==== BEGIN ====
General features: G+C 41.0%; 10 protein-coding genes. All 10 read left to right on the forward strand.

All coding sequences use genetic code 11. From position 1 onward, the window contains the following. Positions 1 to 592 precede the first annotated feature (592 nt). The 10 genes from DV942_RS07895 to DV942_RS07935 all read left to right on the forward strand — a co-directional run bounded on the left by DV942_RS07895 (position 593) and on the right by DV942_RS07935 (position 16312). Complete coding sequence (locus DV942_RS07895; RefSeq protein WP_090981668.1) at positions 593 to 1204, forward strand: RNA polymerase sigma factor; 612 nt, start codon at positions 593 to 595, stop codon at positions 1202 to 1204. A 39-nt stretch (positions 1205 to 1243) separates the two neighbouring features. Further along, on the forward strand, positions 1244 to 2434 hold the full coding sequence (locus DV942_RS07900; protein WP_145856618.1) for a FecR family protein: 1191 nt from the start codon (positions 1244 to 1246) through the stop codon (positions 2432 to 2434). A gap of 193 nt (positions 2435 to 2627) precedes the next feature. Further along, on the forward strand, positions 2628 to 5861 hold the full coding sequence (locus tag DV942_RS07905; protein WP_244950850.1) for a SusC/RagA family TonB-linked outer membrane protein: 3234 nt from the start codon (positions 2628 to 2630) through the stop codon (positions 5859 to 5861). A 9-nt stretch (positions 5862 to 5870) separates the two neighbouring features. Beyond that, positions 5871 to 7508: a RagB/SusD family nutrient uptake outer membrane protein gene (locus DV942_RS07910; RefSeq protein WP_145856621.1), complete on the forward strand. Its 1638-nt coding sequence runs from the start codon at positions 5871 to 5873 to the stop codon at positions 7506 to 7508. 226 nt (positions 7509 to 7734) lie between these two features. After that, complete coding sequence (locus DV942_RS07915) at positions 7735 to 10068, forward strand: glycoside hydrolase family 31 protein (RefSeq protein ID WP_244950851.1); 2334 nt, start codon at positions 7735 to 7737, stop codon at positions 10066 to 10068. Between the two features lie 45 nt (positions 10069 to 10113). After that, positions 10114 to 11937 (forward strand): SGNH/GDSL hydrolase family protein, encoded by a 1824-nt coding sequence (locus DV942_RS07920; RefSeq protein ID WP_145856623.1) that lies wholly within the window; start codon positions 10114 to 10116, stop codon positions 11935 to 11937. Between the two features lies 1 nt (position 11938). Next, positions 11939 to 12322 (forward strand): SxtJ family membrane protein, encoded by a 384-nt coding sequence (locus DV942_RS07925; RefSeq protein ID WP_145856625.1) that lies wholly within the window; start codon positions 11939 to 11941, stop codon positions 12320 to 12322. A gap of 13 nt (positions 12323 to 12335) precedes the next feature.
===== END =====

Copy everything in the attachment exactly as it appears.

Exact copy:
General features: G+C 41.0%; 10 protein-coding genes. All 10 read left to right on the forward strand.

All coding sequences use genetic code 11. From position 1 onward, the window contains the following. Positions 1 to 592 precede the first annotated feature (592 nt). The 10 genes from DV942_RS07895 to DV942_RS07935 all read left to right on the forward strand — a co-directional run bounded on the left by DV942_RS07895 (position 593) and on the right by DV942_RS07935 (position 16312). Complete coding sequence (locus DV942_RS07895; RefSeq protein WP_090981668.1) at positions 593 to 1204, forward strand: RNA polymerase sigma factor; 612 nt, start codon at positions 593 to 595, stop codon at positions 1202 to 1204. A 39-nt stretch (positions 1205 to 1243) separates the two neighbouring features. Further along, on the forward strand, positions 1244 to 2434 hold the full coding sequence (locus DV942_RS07900; protein WP_145856618.1) for a FecR family protein: 1191 nt from the start codon (positions 1244 to 1246) through the stop codon (positions 2432 to 2434). A gap of 193 nt (positions 2435 to 2627) precedes the next feature. Further along, on the forward strand, positions 2628 to 5861 hold the full coding sequence (locus tag DV942_RS07905; protein WP_244950850.1) for a SusC/RagA family TonB-linked outer membrane protein: 3234 nt from the start codon (positions 2628 to 2630) through the stop codon (positions 5859 to 5861). A 9-nt stretch (positions 5862 to 5870) separates the two neighbouring features. Beyond that, positions 5871 to 7508: a RagB/SusD family nutrient uptake outer membrane protein gene (locus DV942_RS07910; RefSeq protein WP_145856621.1), complete on the forward strand. Its 1638-nt coding sequence runs from the start codon at positions 5871 to 5873 to the stop codon at positions 7506 to 7508. 226 nt (positions 7509 to 7734) lie between these two features. After that, complete coding sequence (locus DV942_RS07915) at positions 7735 to 10068, forward strand: glycoside hydrolase family 31 protein (RefSeq protein ID WP_244950851.1); 2334 nt, start codon at positions 7735 to 7737, stop codon at positions 10066 to 10068. Between the two features lie 45 nt (positions 10069 to 10113). After that, positions 10114 to 11937 (forward strand): SGNH/GDSL hydrolase family protein, encoded by a 1824-nt coding sequence (locus DV942_RS07920; RefSeq protein ID WP_145856623.1) that lies wholly within the window; start codon positions 10114 to 10116, stop codon positions 11935 to 11937. Between the two features lies 1 nt (position 11938). Next, positions 11939 to 12322 (forward strand): SxtJ family membrane protein, encoded by a 384-nt coding sequence (locus DV942_RS07925; RefSeq protein ID WP_145856625.1) that lies wholly within the window; start codon positions 11939 to 11941, stop codon positions 12320 to 12322. A gap of 13 nt (positions 12323 to 12335) precedes the next feature.